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Quote of the day: There was a story that Vespasian was ins
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The Gallic War (De Bello Gallico) by Julius Caesar
Translated by Alfred John Church and William Jackson Brodribb
Book III Chapter 21: Crassus in Aquitania. Battle with the Sotiates.[56 BC]
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The battle was long and vigorously contested, since the Sotiates, relying on their former victories, imagined that the safety of the whole of Aquitania rested on their valor; [and] our men, on the other hand, desired it might be seen what they could accomplish without their general and without the other legions, under a very young commander; at length the enemy, worn out with wounds, began to turn their backs, and a great number of them being slain, Crassus began to besiege the [principal] town of the Sotiates on his march. Upon their valiantly resisting, he raised vineae and turrets. They at one time attempting a sally, at another forming mines, to our rampart and vineae (at which the Aquitani are eminently skilled, because in many places among them there are copper mines); when they perceived that nothing could be gained by these operations through the perseverance of our men, they send embassadors to Crassus, and entreat him to admit them to a surrender. Having obtained it, they, being ordered to deliver up their arms, comply.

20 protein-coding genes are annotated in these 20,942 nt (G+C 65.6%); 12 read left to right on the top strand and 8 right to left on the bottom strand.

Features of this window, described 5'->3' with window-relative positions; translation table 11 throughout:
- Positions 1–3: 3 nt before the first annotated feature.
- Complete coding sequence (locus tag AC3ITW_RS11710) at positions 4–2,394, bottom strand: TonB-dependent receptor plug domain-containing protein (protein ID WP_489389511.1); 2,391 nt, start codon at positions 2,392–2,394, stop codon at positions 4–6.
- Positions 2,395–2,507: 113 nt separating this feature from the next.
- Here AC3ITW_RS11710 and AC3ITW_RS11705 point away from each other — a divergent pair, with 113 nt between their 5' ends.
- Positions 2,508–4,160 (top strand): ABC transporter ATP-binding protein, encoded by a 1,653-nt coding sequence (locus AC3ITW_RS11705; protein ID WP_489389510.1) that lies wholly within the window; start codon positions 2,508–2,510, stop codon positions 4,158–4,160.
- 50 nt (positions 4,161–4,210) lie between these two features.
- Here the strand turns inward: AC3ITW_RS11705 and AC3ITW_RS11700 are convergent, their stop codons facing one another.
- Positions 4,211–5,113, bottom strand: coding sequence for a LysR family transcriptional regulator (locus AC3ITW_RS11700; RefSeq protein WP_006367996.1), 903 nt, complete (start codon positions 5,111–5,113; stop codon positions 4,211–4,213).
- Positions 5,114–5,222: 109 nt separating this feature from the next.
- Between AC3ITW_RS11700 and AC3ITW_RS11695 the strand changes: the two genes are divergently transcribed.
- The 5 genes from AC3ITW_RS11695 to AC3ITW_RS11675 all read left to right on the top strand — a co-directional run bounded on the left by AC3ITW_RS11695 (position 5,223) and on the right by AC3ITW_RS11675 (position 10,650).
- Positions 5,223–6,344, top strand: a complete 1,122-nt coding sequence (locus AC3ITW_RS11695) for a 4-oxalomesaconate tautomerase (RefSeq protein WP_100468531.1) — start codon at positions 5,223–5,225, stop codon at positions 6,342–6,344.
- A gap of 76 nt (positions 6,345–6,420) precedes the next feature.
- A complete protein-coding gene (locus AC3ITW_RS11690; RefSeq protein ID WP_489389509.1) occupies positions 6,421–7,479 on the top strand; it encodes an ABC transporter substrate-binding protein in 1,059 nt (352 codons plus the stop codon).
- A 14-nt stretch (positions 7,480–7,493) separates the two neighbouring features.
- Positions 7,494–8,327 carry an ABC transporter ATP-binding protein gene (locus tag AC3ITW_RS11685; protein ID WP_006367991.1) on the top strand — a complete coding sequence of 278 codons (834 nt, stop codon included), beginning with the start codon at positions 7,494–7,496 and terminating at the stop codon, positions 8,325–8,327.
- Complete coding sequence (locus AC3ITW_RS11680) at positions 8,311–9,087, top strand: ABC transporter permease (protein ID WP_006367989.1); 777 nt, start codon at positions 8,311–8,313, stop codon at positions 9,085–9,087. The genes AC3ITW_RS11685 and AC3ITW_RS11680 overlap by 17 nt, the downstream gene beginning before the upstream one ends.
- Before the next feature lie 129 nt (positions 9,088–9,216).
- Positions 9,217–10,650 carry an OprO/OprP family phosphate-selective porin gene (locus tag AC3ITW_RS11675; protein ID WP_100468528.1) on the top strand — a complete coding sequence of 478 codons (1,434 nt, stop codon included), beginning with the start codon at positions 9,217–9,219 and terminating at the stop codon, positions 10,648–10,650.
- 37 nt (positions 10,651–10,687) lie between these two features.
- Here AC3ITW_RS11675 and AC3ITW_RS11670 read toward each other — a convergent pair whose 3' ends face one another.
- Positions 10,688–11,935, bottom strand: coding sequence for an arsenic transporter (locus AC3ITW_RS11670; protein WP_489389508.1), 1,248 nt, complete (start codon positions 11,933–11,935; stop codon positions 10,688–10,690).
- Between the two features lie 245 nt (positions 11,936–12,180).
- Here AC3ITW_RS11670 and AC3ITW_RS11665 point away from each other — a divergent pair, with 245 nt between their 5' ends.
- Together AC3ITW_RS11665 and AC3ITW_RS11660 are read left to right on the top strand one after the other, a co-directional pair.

Event: Crassus in Aquitania

[21] Pugnatum est diu atque acriter, cum Sotiates superioribus victoriis freti in sua virtute totius Aquitaniae salutem positam putarent, nostri autem quid sine imperatore et sine reliquis legionibus adulescentulo duce efficere possent perspici cuperent; tandem confecti vulneribus hostes terga verterunt. Quorum magno numero interfecto Crassus ex itinere oppidum Sotiatium oppugnare coepit. Quibus fortiter resistentibus vineas turresque egit. Illi alias eruptione temptata, alias cuniculis ad aggerem vineasque actis (cuius rei sunt longe peritissimi Aquitani, propterea quod multis locis apud eos aerariae secturaeque sunt), ubi diligentia nostrorum nihil his rebus profici posse intellexerunt, legatos ad Crassum mittunt seque in deditionem ut recipiat petunt.